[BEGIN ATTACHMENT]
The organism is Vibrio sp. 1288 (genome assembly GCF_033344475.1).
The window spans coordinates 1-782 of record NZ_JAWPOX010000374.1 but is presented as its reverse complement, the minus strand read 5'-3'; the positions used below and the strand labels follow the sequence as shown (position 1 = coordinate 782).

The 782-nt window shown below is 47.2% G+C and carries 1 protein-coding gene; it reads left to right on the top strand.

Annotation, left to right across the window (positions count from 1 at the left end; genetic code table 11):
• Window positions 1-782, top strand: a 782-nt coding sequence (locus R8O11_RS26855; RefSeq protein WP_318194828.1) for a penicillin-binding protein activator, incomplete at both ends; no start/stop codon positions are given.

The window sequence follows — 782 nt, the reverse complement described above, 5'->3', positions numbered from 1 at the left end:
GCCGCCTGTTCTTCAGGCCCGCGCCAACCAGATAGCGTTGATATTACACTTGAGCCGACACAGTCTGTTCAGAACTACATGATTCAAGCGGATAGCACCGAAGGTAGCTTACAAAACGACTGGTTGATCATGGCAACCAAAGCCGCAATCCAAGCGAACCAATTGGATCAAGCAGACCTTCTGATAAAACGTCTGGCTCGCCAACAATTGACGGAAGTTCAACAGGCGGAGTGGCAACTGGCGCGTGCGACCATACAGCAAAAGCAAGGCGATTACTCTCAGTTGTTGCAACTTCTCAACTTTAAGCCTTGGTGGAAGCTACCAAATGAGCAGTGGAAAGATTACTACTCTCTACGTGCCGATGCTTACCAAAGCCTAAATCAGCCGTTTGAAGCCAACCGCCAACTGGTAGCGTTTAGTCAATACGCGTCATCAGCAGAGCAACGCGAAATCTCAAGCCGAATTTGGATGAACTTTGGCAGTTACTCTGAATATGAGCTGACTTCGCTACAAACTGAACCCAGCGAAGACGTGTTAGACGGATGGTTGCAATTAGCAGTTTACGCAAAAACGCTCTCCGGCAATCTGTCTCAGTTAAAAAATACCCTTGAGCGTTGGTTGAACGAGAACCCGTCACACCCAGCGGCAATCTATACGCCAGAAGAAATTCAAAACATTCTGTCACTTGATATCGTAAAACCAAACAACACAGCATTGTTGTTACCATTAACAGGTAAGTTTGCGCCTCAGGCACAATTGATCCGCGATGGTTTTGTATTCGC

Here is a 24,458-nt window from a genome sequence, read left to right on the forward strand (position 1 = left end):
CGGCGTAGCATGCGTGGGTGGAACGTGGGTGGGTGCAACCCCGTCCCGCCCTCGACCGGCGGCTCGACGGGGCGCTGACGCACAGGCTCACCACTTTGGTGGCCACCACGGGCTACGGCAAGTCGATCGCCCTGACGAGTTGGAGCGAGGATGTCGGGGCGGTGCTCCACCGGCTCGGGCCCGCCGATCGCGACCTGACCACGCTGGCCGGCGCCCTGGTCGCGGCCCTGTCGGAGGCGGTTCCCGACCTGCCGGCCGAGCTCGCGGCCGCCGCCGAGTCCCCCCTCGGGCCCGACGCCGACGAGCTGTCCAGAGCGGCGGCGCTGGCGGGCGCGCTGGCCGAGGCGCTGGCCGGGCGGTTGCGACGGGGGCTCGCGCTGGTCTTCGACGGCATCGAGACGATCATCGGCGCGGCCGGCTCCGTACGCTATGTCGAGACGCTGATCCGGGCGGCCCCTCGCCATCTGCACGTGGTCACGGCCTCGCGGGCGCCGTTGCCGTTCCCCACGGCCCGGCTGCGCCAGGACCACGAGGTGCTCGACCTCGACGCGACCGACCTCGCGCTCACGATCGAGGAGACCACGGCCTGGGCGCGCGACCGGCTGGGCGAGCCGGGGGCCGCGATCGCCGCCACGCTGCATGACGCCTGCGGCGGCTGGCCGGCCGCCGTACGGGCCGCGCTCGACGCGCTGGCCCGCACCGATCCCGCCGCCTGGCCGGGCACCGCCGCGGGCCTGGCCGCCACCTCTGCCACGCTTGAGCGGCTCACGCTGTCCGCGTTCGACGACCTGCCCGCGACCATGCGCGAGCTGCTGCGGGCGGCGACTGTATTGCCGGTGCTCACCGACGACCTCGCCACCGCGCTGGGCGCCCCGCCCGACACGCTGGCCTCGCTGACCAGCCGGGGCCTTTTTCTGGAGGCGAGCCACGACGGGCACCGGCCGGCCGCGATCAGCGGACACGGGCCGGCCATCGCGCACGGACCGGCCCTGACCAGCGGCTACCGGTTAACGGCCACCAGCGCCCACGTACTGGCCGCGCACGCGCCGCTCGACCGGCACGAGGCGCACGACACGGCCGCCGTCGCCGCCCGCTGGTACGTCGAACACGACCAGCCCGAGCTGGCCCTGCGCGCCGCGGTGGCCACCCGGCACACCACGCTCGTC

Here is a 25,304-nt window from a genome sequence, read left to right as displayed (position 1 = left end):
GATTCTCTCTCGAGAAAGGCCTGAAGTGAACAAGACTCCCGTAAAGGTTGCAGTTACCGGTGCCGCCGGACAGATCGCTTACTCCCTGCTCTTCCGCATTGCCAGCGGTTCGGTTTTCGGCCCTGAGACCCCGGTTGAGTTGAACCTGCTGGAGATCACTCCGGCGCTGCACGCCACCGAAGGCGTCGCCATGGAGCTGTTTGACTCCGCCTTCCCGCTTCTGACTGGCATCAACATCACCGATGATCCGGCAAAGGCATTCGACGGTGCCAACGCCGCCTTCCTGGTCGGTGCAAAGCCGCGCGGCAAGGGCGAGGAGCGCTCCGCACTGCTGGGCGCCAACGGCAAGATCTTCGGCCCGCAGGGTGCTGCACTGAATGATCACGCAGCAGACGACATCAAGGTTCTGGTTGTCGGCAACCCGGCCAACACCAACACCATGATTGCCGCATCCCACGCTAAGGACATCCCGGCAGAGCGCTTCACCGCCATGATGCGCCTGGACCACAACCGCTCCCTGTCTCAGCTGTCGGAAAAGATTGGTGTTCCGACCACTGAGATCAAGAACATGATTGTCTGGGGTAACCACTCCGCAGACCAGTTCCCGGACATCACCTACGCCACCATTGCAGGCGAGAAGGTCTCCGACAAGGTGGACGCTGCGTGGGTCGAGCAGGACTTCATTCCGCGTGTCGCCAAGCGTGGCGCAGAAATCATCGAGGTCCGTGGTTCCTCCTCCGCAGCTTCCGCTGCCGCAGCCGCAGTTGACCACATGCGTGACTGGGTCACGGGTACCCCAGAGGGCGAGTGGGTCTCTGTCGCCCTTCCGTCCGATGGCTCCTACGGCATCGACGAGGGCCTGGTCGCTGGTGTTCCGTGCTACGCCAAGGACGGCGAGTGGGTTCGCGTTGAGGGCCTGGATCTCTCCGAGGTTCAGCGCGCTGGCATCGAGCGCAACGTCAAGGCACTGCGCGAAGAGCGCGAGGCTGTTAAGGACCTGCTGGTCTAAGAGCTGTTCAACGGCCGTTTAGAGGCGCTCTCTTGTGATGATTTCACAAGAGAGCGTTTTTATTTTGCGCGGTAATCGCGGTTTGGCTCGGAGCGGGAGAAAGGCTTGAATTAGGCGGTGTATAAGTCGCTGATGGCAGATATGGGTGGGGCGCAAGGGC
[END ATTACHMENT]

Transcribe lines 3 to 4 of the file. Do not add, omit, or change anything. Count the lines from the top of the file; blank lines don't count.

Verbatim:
The 782-nt window shown below is 47.2% G+C and carries 1 protein-coding gene; it reads left to right on the top strand.

Annotation, left to right across the window (positions count from 1 at the left end; genetic code table 11):